There had been much pre-game build-up in the way of hyping up Garry Monk’s ‘rejuvenation’ of Birmingham. Monk have saved Blues. Monk had restored the ‘feel-good’ times. Monk had got them playing well. Monk was getting the best out of what he had. The truth of it all is that good for Birmingham City FC is ‘bang-average’. Statistically, in terms of chance-creation and shot conversion, Birmingham are not dangerous. They are not strong, stout, stoic or threatening. They are simply a team, one out of 24. Without improvement, which will have to come, they will finish 13th and that will be an achievement for Monk in the eyes of his supporters. For a team that harps on about being based in Birmingham, for a team that bears the name of the city of Birmingham - how can that be good enough for the supposed standard-bearers of England’s Second City? In a fairly weakened Championship deck this season, they stand in-between the also-rans and the has-beens. They won’t be involved in an intriguing relegation fight, and without improving, they won’t challenge for promotion. Any realistic hopes of improving their league position will rest on the league playing out ‘as is’ and without Stoke City, Preston North End and Brentford waking up and kicking on. City’s gameplan fell apart at 55 minutes, and the away team never really recovered, resorting to the tried-and-tested English tradition of launching searching diagonals into the upper echelons of the pitch in desperate hope. The funniest of these resumed from the post-conceding kick-off, where it was passed pack to a midfielder, held still (in the manner of an NFL field goal) and punted to the corner flag, where it impotently rolled out of play.

The fact of the matter is this - Birmingham fell short on their big day, and will have to wait a while for the chance to win at Villa Park. They still have a chance of beating Villa at St Andrews, but honestly - what will that mean? Will it mean anything more than a home team winning a home match? Will it feel as good as today should have felt? Who knows.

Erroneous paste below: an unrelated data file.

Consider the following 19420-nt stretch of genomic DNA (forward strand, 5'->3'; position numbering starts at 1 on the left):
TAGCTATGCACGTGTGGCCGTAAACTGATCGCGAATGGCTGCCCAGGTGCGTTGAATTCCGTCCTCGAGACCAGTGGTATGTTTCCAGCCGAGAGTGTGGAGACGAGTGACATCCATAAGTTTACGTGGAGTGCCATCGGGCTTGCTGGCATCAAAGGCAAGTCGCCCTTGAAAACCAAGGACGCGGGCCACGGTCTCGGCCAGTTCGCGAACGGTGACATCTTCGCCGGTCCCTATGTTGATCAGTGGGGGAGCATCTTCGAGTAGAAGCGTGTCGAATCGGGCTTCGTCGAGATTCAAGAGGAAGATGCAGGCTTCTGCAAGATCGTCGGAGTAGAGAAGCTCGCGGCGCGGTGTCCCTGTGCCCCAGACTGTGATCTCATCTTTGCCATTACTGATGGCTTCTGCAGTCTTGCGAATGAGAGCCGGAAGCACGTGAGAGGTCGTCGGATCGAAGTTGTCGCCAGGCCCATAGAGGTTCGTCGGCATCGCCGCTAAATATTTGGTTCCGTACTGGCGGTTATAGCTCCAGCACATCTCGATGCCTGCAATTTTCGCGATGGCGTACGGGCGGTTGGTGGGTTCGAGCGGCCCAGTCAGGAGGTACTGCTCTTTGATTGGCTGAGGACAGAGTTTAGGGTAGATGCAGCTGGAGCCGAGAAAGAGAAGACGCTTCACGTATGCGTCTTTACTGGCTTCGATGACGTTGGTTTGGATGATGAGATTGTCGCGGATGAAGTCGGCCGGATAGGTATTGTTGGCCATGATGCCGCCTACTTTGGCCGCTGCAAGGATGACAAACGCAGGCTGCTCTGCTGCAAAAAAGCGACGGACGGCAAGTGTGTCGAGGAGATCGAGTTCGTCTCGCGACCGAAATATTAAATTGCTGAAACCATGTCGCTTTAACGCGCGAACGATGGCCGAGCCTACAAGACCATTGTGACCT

Today’s loss will be portrayed as a brave defeat from a Birmingham City side who looked convincing for 30 minutes of a 90 minute match. It’ll be said that they tried ‘against all odds’ to secure victory. It’s an odd way of thinking, because on some days - days like this - you just get beat. Then you wake up, and go again tomorrow. Sometimes, you have to take the defeat on the chin - again and again and again and again.

Aside from flattening Villa via seven or so goals, Birmingham City are almost powerless to overturn this lopsided supremacy. Aside from a decent spell in the 00’s and a League Cup victory in the 10’s, Birmingham have now become the side ‘stuck in the past’ after firmly mocking Villa fans for celebrating their European Cup win in 1982. Birmingham’s last triumph over Villa; relative to the advances of football, is now confined to ancient history. Villa have only ever been knocked out of a cup twice by Birmingham. Villa last succumbed to Blues at Villa Park in 2004. Birmingham’s last triumph over Villa; relative to the advances of football, is now confined to ancient history. 2010 may as well be 2004 and 2004 may as well be 1982. It’s done. It’s not now. It’s not what matters.

The truth is that without decades of supremacy, there is little-to-nothing that Birmingham City can do to win the city back from Aston Villa. As much as I’m a fan of the Villa, I’m a fan of the city of Birmingham - my home. It needs two teams competing week-in and week-out at the highest tier of football in England. This matchup, as it stands, is becoming quite pointless for a Villa side now seemingly on the verge of stepping up another bid for promotion. The emphasis is now, and forever will be, on a Birmingham side that desperately needs to start playing its part.